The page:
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End of the World…

Good Morning,

Fifteen years ago today – the entire world was numb.  Most had not moved from their television screens for many hours as the fires from Ground Zero still burned and reality was just setting in.

What a pathway we have been on since.

Yesterday, as I recovered from jet lag coming off the Hong Kong trip hours before, I watched “Sully” as we were at the same time marking the 15-year anniversary of the 9/11 attack.  It was a blessing to recall the Miracle on the Hudson with the New York skyline in the background.

All at once, we were able to remember how we call came together at one time – twice.  It was a flood of emotions seeing how well Americans can do things together when all the chips are on the table.  Oddly, as I relived the real-life events the world watched on the Hudson that day, it struck me that without the lessons of 9/11 years before, the miracle may have had a different ending.


Everyone is likely focused on the 400-point drop in the DOW on Friday.  Here are some interesting numbers as well:

Flight 1549

Souls on Board:  155

Length of Flight:  208 seconds

Deaths in Accident:  0

Incredible.  If you have not yet seen the movie – do so.  Take a box of tissues.  Enjoy.

Fear Returns

Last week we covered the consistency of fear seen in many indicators for months on end. We have covered the record-breaking lack of bullishness in the crowd even as record highs were reached.  I stated three things throughout the summer lull:  a) more red ink would make them even less bullish, b) fear would be quick to return and c) pray for a correction.

Well, Friday’s abrupt about face sure woke everyone from their summer slumber.  The Friday evening media flood and weekend articles in anyway related to markets or the economy were filled with the expected dire projections.  I love this one – it was the ominous theme of the weekend:

“A Correction is Coming and There is Nothing You Can Do About It”

Let’s hope so anyway.   Readers of these morning notes are not surprised by the events of Friday.  It is perfectly normal to see a market move back into previous breakout ranges for support.  The summer bounce was shaved by a chunk in one day as volume spiked and the crowd quickly showed their real feelings about risk: they want none of it.   Oddly enough, this is just what you want to see.

The problem?  The structure of corrections is changing.  Machines, stops, too many “hedging” tools and public fear all work to make these seem more volatile than they really are in the larger picture – but they end quickly.

The reality?  Most investors are in cash and bonds – extremely underweight stocks.  As a percent of the large crowd – few likely did anything on Friday though the media process will lead you to believe it was massive.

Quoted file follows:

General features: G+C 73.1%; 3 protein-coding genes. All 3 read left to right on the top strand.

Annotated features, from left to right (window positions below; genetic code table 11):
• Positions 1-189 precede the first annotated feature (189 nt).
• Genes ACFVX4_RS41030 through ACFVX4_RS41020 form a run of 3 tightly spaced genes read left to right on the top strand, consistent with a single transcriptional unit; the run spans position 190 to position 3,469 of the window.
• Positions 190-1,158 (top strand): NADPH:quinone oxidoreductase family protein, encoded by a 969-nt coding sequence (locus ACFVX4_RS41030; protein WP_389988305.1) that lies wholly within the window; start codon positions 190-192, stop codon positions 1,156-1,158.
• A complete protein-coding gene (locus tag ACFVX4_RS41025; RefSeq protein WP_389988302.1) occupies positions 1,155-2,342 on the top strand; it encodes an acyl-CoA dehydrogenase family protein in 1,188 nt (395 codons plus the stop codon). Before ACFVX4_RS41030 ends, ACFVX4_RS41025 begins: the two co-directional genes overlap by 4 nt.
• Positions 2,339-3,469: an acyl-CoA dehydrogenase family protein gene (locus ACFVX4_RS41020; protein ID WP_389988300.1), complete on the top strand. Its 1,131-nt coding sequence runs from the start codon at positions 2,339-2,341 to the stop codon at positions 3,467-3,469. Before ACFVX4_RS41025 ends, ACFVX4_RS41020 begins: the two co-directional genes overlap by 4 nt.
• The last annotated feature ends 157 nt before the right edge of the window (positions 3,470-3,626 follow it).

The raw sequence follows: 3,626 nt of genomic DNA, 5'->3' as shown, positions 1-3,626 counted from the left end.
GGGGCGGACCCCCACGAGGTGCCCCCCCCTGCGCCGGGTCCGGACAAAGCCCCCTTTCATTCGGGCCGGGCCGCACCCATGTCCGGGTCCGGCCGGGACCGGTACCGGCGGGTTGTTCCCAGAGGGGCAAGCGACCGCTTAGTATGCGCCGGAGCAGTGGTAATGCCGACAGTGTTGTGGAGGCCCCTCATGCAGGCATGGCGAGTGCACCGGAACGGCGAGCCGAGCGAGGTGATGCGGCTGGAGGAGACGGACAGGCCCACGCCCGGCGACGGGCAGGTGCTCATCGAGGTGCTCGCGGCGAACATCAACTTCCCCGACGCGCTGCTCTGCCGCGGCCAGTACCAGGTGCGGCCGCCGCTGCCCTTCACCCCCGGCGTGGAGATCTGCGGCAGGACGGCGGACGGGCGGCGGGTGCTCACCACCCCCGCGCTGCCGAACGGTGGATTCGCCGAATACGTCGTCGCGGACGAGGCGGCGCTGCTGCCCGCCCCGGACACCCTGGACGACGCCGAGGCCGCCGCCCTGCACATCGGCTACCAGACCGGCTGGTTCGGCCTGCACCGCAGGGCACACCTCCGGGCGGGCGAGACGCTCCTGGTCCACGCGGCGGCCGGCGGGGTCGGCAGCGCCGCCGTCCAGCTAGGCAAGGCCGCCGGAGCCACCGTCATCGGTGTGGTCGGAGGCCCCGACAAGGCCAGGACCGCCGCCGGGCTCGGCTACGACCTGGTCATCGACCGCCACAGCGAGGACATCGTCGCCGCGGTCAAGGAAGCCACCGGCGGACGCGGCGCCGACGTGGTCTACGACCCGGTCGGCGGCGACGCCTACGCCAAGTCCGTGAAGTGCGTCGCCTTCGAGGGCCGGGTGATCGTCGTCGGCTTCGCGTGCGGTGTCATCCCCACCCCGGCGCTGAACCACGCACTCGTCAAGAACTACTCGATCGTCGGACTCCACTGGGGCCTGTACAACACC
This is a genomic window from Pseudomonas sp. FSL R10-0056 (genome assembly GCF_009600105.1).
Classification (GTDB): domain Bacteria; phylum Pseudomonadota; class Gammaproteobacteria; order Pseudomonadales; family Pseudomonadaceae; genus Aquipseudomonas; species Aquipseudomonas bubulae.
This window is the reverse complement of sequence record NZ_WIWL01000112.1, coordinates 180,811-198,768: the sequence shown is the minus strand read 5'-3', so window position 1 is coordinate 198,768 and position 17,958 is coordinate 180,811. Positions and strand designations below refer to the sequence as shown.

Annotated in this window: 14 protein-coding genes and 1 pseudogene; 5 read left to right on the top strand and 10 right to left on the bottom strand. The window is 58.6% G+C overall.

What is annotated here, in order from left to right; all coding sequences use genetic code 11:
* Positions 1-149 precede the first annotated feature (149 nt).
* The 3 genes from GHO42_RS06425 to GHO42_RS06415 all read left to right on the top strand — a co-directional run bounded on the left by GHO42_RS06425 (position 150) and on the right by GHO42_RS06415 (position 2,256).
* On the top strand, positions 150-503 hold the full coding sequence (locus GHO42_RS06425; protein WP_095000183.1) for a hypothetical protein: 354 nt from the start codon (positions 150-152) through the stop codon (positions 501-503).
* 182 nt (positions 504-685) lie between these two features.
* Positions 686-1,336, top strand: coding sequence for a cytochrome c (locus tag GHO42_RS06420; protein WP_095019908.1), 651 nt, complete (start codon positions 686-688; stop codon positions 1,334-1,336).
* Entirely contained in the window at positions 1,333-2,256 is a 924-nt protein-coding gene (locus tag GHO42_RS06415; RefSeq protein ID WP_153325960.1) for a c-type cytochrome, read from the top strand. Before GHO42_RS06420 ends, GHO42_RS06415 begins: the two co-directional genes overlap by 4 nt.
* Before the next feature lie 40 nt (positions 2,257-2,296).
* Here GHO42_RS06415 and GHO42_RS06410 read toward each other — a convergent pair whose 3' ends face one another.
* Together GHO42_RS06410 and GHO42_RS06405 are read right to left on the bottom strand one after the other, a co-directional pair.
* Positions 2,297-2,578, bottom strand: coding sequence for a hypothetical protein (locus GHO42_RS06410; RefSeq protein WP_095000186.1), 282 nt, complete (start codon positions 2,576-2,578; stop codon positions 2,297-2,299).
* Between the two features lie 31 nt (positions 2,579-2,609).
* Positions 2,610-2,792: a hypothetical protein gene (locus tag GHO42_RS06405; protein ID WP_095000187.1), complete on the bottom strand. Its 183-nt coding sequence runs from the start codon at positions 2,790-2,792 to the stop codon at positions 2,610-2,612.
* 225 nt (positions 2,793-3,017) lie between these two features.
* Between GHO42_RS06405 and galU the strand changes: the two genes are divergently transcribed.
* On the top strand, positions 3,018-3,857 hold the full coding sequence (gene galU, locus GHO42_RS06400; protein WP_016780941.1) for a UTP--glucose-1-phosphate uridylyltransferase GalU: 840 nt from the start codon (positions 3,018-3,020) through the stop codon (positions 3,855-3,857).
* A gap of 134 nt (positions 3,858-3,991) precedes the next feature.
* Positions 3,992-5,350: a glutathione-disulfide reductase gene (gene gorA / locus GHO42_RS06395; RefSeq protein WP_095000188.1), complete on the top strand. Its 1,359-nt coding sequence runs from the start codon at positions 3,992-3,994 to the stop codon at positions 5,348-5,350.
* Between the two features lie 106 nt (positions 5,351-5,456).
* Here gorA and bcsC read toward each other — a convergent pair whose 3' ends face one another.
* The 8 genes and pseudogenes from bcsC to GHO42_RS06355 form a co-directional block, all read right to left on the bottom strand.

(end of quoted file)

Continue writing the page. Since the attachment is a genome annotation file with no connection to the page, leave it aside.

Don’t fall for it.  It’s a game that has been played since time began.  While all that we fear unfolds – parallel to that same track – history proves markets rise over time.

I have stated the same for years here.  Show me some red ink – days or weeks – and I will show you a crowd quickly become as afraid as they were in the final weeks of the Great Recession bear market.

Put Away Your Sharp Objects

Ok – yes, Friday was a bad day for bonds and an ugly day for stocks. The S&P 500 plunged 2.5%, managing to find support at 2015’s highs (see chart below).  The VIX rose from 12.5 on Thursday to a 10-week high of 17.5 on Friday.

Any Good News?

Long-term investors need to remain focused on the cushion provided by the Barbell Economy.  It shows consistency as well:  Yes, it sells off along with markets – but the cushion remains steady.

Don’t overlook this unrelenting fact:  The Barbell is where most economic energy is being exerted as the two largest generations in the history for the US churn forward – slowly and steadily.

Better News?    

The forward P/Es of the S&P 500/400/600 dropped sharply on Friday to 16.5, 17.5, and 18.3.

Meanwhile, the forward revenues of these three stock indexes rose to new highs during the first week of September.  Forward profit margins also continue to firm as we edge closer to the energy debacle round-trip.

The bottom line?  Well, while most fret over short-term price action and run again from stocks, the top and bottom lines of the S&P 500 are looking very good according to the consensus of reports – even as struggles will continue.

The overall business environment remains extremely competitive and that process increases at each turn.  Companies main focal point remains simple:  stay laser-focused on cutting costs and maintain/improve profit margins.

Oddly, these are not events history suggests investors should be running from.